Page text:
Despite the pineapple being synonymous with Hawaii they are in fact not actually from here. Like almost everything else on this list it was brought in by outsiders who recognized how great Hawaii was for growing stuff. They were first brought to Hawaii in 1813 but the industry exploded when James Dole planted his first pineapples near Wahiawa in 1901 and founded the Hawaiian Pineapple Company. Over the past several decades though, as costs in Hawaii rose compared to other destinations, the industry suffered.
Today, large scale commercial pineapple farming and canning is a thing of the past. Thankfully, companies like Maui Gold have opened tours that show you not just how the product is grown but why not all pineapples are the same.
Until this visit I had assumed that Kona Coffee was the only variety available in Hawaii but apparently I was wrong! While Kona is by far the most popular (and more expensive), coffee plantations can also be found on the island of Kauai. The aptly named Kauai Coffee Plantation offers self guided tours as well as an extensive tasting area featuring their estate-grown brews.
On Kona though there are many other options. We stopped by Hula Daddy Kona Coffee where you can stop by for coffee tasting daily but they also offer coffee orchard tours with reservation only. We also recommend checking out the Kona Coffee Living History Farm for an authentic look into the industry vs a commercial experience like you'll find at most other coffee estate experiences. Our friends at Love Big Island have an awesome roundup that goes in depth on everything you need to know before doing a Kona Coffee Tour.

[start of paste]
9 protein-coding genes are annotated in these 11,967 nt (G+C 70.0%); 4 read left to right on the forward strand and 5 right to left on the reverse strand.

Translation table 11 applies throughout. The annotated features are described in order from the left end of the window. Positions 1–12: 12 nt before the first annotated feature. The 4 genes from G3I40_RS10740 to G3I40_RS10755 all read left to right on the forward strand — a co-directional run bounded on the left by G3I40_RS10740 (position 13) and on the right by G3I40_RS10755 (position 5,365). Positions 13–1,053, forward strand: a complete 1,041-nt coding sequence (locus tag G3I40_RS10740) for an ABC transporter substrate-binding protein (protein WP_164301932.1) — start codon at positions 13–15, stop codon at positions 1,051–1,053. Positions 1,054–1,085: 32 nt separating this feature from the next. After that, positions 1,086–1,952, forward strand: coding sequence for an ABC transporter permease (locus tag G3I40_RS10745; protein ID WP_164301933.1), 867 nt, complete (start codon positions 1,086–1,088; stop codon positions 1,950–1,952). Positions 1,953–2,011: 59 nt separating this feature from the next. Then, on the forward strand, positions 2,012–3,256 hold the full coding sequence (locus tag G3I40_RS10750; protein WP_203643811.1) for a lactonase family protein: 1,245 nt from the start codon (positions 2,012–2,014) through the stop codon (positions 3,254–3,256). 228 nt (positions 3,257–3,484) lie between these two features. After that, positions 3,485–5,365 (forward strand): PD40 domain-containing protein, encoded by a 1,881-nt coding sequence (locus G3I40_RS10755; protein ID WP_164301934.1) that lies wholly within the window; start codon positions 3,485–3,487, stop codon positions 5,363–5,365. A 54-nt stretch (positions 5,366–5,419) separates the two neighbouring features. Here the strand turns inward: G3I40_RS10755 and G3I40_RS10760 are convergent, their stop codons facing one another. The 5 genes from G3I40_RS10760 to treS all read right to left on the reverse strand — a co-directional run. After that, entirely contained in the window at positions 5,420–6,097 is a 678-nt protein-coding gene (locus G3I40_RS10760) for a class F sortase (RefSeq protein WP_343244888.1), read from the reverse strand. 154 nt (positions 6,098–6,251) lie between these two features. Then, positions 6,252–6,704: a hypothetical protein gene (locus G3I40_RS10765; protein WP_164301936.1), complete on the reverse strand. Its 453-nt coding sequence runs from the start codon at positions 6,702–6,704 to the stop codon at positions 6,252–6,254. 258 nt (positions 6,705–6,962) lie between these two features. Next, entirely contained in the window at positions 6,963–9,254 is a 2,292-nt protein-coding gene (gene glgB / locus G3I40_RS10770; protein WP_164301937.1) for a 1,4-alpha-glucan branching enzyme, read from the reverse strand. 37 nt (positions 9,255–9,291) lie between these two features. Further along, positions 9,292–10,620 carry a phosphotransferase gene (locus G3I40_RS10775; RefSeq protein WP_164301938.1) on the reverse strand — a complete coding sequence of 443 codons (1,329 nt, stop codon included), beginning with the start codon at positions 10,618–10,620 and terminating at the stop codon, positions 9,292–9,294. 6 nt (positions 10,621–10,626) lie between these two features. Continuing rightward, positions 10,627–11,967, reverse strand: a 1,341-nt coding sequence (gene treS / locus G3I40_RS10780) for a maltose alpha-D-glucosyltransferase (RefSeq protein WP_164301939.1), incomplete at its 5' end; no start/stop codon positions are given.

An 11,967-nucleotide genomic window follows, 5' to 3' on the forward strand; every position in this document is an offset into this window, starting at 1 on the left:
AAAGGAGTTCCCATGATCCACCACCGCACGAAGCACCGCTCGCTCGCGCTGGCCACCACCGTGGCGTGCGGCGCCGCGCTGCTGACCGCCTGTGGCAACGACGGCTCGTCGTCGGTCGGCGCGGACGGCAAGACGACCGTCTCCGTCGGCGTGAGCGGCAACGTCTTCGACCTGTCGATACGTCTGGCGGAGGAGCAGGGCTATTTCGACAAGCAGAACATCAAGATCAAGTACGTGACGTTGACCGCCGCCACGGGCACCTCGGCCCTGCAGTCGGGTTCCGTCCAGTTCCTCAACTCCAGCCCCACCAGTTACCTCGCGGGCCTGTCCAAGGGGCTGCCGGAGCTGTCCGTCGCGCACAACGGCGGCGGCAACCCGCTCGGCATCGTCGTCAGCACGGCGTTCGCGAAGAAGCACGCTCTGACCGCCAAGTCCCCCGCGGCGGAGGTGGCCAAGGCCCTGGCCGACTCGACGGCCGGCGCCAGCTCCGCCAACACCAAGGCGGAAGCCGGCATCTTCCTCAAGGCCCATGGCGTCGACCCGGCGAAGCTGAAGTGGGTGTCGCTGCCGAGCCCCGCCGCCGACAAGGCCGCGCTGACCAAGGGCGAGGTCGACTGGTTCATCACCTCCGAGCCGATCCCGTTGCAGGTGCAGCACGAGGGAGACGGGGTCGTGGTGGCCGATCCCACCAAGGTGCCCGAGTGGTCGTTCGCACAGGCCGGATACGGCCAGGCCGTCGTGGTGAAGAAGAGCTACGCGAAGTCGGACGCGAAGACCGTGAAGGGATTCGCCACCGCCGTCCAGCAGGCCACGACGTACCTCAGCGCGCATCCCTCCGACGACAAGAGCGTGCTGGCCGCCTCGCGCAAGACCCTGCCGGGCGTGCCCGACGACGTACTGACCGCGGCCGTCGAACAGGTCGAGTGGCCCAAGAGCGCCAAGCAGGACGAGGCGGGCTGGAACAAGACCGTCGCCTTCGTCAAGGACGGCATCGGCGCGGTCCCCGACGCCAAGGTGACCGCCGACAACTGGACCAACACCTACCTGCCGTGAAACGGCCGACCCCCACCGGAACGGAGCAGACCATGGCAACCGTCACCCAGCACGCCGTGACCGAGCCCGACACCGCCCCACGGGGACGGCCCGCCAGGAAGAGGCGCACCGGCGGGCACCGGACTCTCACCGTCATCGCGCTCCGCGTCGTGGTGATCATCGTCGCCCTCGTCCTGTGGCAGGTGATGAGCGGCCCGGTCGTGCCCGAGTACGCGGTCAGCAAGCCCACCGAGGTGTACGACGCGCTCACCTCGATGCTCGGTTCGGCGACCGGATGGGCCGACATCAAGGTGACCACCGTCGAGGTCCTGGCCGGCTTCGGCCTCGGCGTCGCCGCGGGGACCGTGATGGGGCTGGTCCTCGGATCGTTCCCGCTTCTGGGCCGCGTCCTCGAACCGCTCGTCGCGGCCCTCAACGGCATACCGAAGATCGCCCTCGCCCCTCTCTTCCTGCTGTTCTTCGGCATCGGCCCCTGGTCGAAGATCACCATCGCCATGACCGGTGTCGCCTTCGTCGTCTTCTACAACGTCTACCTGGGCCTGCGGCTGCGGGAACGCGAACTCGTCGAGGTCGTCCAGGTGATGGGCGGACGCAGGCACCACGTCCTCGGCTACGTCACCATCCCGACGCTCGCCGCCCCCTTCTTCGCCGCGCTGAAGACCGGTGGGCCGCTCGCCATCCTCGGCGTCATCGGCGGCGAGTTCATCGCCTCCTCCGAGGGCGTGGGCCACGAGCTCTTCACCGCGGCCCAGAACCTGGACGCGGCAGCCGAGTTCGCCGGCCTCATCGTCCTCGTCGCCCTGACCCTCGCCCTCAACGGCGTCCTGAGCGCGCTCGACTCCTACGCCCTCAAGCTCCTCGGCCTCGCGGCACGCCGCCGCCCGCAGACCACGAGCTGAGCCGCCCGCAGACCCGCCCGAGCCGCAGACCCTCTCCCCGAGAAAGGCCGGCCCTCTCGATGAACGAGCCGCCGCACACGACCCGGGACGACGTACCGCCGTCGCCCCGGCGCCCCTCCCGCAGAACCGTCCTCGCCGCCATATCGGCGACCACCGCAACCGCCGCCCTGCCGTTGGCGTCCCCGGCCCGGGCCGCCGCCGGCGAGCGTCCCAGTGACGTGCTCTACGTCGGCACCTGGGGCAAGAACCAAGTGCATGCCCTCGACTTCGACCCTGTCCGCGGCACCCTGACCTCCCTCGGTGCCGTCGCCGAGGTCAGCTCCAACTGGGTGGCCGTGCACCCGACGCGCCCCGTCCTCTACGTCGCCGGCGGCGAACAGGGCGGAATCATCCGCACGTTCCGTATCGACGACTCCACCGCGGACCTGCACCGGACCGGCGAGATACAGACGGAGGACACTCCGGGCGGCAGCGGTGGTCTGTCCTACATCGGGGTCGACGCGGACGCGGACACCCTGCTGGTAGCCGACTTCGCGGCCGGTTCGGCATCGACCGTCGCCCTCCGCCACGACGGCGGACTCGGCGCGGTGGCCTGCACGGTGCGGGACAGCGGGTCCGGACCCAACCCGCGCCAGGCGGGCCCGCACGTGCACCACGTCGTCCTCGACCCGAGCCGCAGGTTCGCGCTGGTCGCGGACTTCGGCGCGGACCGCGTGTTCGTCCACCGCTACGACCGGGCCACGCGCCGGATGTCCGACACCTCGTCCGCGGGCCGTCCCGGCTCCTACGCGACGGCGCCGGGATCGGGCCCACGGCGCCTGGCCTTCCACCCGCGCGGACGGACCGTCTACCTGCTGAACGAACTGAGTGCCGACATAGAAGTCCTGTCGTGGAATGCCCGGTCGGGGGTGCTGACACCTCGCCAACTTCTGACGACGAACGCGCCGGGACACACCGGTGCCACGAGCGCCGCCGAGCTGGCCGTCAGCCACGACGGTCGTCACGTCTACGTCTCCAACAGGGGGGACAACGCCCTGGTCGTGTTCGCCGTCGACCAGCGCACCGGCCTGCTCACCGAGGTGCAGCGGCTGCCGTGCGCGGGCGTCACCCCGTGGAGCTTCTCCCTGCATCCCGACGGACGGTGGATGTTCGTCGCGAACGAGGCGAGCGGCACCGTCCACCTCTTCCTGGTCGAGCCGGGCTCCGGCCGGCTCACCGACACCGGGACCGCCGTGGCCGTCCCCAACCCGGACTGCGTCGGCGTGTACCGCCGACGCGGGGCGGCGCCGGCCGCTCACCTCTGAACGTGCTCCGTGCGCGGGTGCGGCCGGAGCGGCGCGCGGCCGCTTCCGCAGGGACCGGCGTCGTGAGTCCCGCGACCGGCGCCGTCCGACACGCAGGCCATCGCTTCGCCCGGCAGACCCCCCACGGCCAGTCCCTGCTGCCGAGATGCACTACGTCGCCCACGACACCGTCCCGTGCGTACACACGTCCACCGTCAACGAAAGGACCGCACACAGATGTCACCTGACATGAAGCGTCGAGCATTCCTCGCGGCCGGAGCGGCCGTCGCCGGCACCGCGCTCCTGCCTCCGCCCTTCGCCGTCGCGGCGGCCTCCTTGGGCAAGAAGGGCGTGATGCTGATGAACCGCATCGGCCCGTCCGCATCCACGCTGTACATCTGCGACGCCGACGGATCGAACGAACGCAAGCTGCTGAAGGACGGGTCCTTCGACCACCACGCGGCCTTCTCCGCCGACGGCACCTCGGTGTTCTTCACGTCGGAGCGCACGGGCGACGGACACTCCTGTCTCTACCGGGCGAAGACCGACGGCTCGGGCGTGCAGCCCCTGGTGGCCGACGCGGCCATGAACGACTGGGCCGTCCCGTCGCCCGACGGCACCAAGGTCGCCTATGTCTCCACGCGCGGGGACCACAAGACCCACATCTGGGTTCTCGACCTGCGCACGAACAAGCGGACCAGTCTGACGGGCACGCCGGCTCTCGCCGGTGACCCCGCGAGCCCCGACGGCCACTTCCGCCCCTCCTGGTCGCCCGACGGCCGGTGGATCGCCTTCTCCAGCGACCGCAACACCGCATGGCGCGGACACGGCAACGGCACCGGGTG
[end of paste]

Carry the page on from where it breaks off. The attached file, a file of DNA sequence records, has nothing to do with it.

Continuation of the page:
Hawaii - especially the islands of Maui and Kauai are littered with relics of the sugar industry that once dominated these islands. Like pineapples, the days of sugar barons are long gone and so are any large scale production facilities. However, there is a new generation of people who are working to preserve the history and traditions. This includes Ocean Vodka, producers of a sugar cane vodka using sugar can sourced from their 80-acre farm on Maui. Other experiences where they are growing sugar cane for educational and entertainment purposes include Grove Farm Sugar Plantation Museum and Kilohana Plantation. Both are located on Kauai and offer train tours through the plantation where you can see sugarcane and other crops that once dominated the landscape here.
Blair Estate, home of Kauai Cigar Company offers both coffee and tobacco tours. Here, you can explore the growing of tobacco as well as the process of drying the leaves and ultimately rolling it into cigars.
While not the manliest of agricultural products, I do admit to loving the smell of fresh lavender and it tastes great in cocktails too. The Ali'i Lula Lavender Farm on Muai is a great way to see where lavender comes from, while taking in some amazing views!
I can't possibly end this article without mentioning the famous macadamia nut! I think it is almost a requirement that every tourist to Hawaii must purchase ... or at least sample a macadamia nut before they depart.
Luckily the tours at Mauna Loa are free and easy. Plus, they have plenty of samples available too. While they don't have an organized macadamia nut orchard tour here, you drive right through the orchard on the way to their visitor center and gift shop near Hilo. It's not typically a busy road so it's easy to stop and take a close up look at the trees if you want.
Even More Hawaii Farm Tours ...
There are of course many many more delicious plants and animals that you can get up close and personal with. Some others that you might want to check out include:
Papaya - unfortunately, nearly 80% of the papaya grown in Hawaii was located in an area now covered by lava from the 2018 eruption. More than 2,000 acres of land has now been destroyed, leaving just 300 acres of Papaya on The Big Island.
Dragonfruit - Maui Dragonfruit Tours
Banana - Kahuku Farms
Did we miss something? Let us know as a comment below and we might add it to this article!